Friday, 7 May 2021

Movie Review: King Kong (2005)

A mega monster adventure movie about a giant ape tangling with pesky humans, King Kong is both brilliant and bloated.

In New York City of 1933, discredited film director Carl Denham (Jack Black) plans an audacious ending to his latest cinematic project. He wants his cast and crew to sail to the uncharted Skull Island and capture unique footage. Carl ropes star Bruce Baxter (Kyle Chandler) and celebrated writer Jack Driscoll (Adrien Brody) into the project, and plucks struggling vaudevillian Ann Darrow (Naomi Watts) out of poverty to play the female lead.

They set sail on the Venture with German Captain Englehorn (Thomas Kretschmann) in charge. Once on Skull Island, violent natives immediately seize Ann and offer her as a sacrifice to King Kong (Andy Serkis, motion captured), a huge ape and the dominant beast on the island. Kong takes a liking to the feisty Ann and does not harm her, but has to engage in vicious battles with dinosaur rivals to keep her safe. Meanwhile Carl, Bruce, Jack and Englehorn need to rescue their leading lady, while Carl starts considering the financial rewards of capturing King Kong and bringing him back to New York.

Essentially the same story told in 100 minutes in the classic original is here expanded into a disorienting 188 minutes. Directed by Peter Jackson, this version of King Kong is a technological marvel, and subdues its length with engrossing visuals, a distinct sense of place, and enough scurrying people and rampaging monsters to maintain momentum. The island is a breathtaking and foreboding place, its natural balance contaminated by the arrogant new arrivals, and King Kong is a beautifully rendered beast, Andy Serkis bringing the monster to life and ever so gradually allowing emotions to surface.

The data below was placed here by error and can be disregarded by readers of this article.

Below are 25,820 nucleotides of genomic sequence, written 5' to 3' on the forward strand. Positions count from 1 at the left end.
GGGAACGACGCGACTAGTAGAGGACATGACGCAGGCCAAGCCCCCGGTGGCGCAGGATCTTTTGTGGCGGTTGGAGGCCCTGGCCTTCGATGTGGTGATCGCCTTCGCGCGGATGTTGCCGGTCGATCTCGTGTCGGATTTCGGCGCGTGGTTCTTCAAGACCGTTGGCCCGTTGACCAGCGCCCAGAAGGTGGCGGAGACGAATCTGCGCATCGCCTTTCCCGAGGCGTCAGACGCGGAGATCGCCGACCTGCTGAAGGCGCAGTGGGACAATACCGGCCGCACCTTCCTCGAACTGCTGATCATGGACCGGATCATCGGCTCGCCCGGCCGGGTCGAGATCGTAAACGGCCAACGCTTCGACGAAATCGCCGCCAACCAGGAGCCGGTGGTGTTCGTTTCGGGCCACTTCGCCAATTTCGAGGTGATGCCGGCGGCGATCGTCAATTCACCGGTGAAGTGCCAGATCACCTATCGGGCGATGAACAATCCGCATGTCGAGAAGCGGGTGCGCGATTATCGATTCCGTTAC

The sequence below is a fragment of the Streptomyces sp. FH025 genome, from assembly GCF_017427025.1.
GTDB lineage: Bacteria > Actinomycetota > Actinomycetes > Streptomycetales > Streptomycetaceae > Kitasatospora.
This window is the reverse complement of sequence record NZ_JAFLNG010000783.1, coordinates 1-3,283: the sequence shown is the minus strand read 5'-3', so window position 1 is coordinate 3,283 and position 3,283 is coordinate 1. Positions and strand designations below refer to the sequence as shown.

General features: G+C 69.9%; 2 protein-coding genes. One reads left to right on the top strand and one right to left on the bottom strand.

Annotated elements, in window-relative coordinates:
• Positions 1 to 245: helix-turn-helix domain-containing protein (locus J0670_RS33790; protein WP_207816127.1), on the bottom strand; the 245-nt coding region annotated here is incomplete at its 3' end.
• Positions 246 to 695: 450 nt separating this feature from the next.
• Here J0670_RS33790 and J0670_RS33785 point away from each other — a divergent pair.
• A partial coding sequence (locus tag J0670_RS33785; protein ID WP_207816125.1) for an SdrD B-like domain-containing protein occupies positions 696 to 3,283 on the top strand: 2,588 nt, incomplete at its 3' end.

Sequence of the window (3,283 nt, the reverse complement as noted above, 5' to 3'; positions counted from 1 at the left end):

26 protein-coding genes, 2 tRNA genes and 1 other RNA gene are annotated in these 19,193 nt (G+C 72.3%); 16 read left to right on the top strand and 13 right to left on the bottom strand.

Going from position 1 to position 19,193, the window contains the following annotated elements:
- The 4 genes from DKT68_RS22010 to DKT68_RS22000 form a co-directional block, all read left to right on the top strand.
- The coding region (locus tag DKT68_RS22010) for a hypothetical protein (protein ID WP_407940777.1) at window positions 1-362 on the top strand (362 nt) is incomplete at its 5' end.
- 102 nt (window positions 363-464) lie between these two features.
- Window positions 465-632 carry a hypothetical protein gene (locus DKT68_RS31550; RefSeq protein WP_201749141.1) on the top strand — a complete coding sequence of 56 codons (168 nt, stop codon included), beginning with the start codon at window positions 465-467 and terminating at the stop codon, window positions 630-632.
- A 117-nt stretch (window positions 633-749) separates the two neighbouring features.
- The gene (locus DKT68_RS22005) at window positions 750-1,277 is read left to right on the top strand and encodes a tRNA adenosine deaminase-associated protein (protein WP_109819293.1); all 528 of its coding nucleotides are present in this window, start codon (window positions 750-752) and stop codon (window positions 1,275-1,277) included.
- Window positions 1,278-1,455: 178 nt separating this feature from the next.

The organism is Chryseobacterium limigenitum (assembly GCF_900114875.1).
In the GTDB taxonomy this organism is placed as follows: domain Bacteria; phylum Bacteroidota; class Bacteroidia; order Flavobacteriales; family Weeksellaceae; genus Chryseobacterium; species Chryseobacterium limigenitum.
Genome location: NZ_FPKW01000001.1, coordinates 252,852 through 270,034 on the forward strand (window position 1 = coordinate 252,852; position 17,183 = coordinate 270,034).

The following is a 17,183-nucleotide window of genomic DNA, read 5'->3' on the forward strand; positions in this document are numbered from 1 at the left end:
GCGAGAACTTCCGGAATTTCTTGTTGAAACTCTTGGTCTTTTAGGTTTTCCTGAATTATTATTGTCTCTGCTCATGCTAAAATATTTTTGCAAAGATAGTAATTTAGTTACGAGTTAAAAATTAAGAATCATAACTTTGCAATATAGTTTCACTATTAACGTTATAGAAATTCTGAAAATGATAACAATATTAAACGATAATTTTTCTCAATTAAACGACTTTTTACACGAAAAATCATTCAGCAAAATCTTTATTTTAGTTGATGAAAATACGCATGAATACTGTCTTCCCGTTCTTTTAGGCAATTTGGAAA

King Kong achieves some stupendous and overwhelming action highlights. Rational editing seamlessly stitches the actors into the CGI-enhanced environment, even during the wildest sequences. Jackson (who also co-wrote the screenplay) injects the best shriek-inducing scenes with a mean streak of sly humour. A Brontosaurus stampede walks the thin line between plain silly and ridiculous fun, and later Kong's battle with multiple Tyrannosaurus rex is vicious and viciously funny.

For better or for worse, Jackson goes big and never goes home. His main command must have been "more", every scene and every sequence extended beyond what is necessary, computers whirring and pixels crashing onto the screen in a race to impress. The insistence on adding by addition means the monsters just keep on coming, effectiveness and shock value eroded with every new species. 

In a thankless role confined for long periods in an ape's hand, Naomi Watts manages to provide Ann with spirit and personality. The rest of the cast members trundle through the jungle with good intentions to battle mortal but virtual hazards.

The final 45 minutes take place back in New York, the 1930s lovingly recreated with romantic details as King Kong makes his final stand atop the Empire State Building. His howl is nature's fury at human hubris, loud, large, and often unheeded.



All Ace Black Movie Blog reviews are here.

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